Two-stage total cardioaortic replacement for end-stage heart and aortic disease in Marfan syndrome: case report and review of the literature.
A 24-year-old man with Marfan syndrome underwent mitral valve repair for prolapse at age 13. He sustained an acute type A aortic dissection at age 20 and underwent aortic root/ascending aortic replacement with a mechanical valved conduit. He initially did well after the latter procedure, but end-stage heart disease developed 4 years later, apparently secondary to primary cardiomyopathy. Pre-transplant evaluation revealed residual chronic dissection with aneurysmal dilatation of the distal ascending aorta, transverse arch, and descending thoracic aorta. He underwent combined orthotopic heart transplantation (OHT) and total arch replacement (stage I elephant trunk procedure). Subsequently, he underwent extent II thoracoabdominal aneurysm repair, leaving no residual aortic disease. The 2 procedures resulted in total cardioaortic replacement, thus definitively managing his cardiomyopathy and aortic disease resulting from Marfan syndrome. The operative strategies employed represent a novel approach in this clinical setting. This report emphasizes that patients with this disease should not be denied potentially life-saving OHT on the basis of concomitant aortic disease, but rather should be treated in centers offering expertise in both areas of surgical therapy.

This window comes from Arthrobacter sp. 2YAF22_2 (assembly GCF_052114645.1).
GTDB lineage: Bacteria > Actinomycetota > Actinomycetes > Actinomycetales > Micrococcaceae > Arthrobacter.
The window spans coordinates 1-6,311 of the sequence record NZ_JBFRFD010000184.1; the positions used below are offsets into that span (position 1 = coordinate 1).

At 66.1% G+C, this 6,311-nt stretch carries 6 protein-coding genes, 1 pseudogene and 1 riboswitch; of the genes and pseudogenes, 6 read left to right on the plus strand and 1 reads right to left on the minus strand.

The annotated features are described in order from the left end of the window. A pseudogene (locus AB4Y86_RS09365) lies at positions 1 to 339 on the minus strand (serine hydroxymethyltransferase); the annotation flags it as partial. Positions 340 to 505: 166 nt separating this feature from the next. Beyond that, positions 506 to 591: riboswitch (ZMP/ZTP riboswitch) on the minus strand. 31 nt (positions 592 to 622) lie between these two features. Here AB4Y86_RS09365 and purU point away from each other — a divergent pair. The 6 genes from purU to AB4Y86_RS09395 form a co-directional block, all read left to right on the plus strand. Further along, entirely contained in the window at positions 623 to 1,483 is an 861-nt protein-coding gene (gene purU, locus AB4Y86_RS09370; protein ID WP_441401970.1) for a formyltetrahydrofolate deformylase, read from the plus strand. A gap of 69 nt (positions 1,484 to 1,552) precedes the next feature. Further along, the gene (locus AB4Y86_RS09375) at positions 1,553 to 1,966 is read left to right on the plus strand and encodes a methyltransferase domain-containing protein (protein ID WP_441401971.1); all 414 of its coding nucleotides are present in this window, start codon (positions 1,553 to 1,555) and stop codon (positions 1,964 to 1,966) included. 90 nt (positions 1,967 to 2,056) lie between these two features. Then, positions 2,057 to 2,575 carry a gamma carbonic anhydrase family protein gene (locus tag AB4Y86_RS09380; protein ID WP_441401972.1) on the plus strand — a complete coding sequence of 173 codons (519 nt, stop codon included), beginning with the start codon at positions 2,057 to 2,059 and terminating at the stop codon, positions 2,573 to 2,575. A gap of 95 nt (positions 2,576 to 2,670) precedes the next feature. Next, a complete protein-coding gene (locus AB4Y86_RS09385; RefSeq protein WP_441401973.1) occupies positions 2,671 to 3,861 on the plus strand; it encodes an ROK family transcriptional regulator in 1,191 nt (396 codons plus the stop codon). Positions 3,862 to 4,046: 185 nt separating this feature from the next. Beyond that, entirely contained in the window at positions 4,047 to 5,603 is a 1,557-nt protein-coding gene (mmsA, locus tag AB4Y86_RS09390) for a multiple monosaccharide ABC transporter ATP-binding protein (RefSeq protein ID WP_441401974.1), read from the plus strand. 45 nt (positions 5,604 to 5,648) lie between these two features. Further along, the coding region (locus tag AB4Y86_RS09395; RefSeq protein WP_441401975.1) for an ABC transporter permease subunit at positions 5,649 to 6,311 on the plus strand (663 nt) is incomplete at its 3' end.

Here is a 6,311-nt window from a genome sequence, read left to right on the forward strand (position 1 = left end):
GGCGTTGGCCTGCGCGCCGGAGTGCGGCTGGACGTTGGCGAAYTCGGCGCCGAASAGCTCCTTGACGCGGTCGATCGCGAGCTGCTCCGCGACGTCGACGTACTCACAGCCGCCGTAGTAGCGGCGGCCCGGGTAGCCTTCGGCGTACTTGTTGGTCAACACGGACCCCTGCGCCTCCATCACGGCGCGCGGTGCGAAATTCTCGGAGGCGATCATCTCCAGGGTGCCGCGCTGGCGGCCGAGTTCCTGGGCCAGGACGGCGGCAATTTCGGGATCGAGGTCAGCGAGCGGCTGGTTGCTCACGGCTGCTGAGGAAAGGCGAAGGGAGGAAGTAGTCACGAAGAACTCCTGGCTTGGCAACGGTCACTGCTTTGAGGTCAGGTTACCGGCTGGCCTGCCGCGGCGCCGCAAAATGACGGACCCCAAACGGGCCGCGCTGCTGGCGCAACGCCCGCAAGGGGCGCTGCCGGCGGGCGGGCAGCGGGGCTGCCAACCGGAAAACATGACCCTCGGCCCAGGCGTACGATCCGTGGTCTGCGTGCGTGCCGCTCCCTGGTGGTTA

Rajagopal, K; Rogers, JG; Lodge, AJ; Gaca, JG; McCann, RL; Milano, CA; Hughes, GC
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